MarchFourth returns to Aspen with new tunes |

MarchFourth returns to Aspen with new tunes

MarchFourth returns to Belly Up Aspen on Thursday night. The band wil release its new album "Magic Number" next week.
Aspen Times file |

If You Go …

What: MarchFourth

Where: Belly Up Aspen

When: Thursday, Sept. 22, 10 p.m.

How much: $18

Tickets: Belly Up box office;

MarchFourth hasn’t exactly grown up or cleaned up its act — the 17-piece band’s live show remains as brilliant and chaotic as ever. But its music has matured amid the madness.

When the band first hit the road a little over decade ago, it was a wild and whimsical spectacle of performance art with a soundtrack of brassy funk, rock and gypsy jazz. While the carnival atmosphere and theatrics earned MarchFourth — then known as MarchFourth Marching Band — a lot of buzz and a growing audience, the music took a back seat.

That’s begun to change in recent years as the band has honed its kaleidoscopic sound and focused more on the music.

“We came out of the gate with this huge spectacle, and the spectacle bought us time to develop as a band,” John Averill, the band’s ringleader and electric-bass player, said from a recent tour stop in Pennsylvania. “And now what’s happened over the last couple years is a major shift in the improvements of the musicianship and the material.”

The band still has dancers and other performers onstage at its shows, but the big acrobatic stunts, stilt-walkers and Vaudeville bits have been phased out by better songs. The band returns to Belly Up Aspen tonight in a show that will preview new material from MarchFourth’s forthcoming album “Magic Number,” which is due out next week.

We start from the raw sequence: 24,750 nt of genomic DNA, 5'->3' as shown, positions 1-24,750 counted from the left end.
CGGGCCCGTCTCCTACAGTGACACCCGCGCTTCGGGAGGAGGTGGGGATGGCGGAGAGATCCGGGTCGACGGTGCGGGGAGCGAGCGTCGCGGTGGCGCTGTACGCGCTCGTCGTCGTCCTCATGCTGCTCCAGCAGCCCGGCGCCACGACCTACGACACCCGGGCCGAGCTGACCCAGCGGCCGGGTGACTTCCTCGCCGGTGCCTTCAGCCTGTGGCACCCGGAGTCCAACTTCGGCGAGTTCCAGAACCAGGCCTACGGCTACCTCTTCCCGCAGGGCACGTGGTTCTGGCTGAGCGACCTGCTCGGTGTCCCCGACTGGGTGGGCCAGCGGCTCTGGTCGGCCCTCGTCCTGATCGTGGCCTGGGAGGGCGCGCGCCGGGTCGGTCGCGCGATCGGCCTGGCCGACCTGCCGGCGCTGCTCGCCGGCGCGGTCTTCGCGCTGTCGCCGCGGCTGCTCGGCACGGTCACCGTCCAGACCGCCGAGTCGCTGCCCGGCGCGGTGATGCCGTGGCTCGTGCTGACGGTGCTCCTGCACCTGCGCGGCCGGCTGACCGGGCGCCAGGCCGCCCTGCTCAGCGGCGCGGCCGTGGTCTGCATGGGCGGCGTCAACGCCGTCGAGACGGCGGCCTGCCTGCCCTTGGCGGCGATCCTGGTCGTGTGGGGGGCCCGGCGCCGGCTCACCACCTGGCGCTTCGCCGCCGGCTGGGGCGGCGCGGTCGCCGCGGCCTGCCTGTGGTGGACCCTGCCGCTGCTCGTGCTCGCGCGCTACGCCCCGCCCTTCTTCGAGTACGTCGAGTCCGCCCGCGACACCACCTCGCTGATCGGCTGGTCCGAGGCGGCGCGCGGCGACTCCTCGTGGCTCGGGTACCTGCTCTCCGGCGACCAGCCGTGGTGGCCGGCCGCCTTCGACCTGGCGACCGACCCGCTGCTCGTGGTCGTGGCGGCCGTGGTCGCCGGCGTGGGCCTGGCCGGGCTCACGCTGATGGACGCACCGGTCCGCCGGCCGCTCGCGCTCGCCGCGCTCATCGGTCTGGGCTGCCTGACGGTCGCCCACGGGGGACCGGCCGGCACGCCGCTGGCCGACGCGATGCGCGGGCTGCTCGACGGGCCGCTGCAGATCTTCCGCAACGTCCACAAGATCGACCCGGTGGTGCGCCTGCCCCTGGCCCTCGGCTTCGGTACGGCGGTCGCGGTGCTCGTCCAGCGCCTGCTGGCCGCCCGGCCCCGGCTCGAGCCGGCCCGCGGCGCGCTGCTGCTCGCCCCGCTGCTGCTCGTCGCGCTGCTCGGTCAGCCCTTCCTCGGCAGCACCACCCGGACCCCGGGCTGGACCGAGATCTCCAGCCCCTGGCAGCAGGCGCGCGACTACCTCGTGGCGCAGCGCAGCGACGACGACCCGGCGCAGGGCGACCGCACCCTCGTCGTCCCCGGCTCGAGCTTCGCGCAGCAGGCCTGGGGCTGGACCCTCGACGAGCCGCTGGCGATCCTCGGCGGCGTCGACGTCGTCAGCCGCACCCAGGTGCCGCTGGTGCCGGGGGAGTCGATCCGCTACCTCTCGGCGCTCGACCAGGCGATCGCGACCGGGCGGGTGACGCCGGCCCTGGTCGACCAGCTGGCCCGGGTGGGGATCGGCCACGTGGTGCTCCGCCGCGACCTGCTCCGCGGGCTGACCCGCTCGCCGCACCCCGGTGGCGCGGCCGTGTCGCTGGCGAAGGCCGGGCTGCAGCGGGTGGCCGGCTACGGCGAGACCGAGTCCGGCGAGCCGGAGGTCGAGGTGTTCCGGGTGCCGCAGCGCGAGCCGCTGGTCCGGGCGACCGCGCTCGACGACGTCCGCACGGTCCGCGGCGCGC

For its fifth studio album, Averill and his bandmates raised the bar for themselves.

“We wanted to make the best record we’ve made so far, and I think we achieved that,” Averill said.

MarchFourth went to New Orleans to make “Magic Number,” working with producer and Galactic saxophonist Ben Ellman. New Orleans greats like Trombone Shorty, drummer Stanton Moore and sousaphone player Matt Perrine joined in on the sessions. The city has been integral to MarchFourth’s spirit from the start. It originally was formed as a one-off for a Mardi Gras party in Portland on Fat Tuesday in 2003 (on March 4, to be exact). But this was its first time making a record there.

“We immersed ourselves in that culture,” Averill said. “So after we finished recording, we’d go out and see bands or just hang out and get in the spirit of New Orleans.”

Roaming the country in a bus named “Razzle Dazzle,” the band has played seemingly everywhere in the U.S. over the past decade, and Colorado — where it has a fervent following on the Front Range and in ski towns — has become something of a second home. Some years, the band plays here more often than in its native Oregon. By Averill’s count, MarchFourth has played at least 30 different towns in Colorado (Aspen, Snowmass Village and Carbondale among them).

“Colorado is a special place,” Averill said. “I don’t think there’s any other state that has small towns where everybody comes out like that.”

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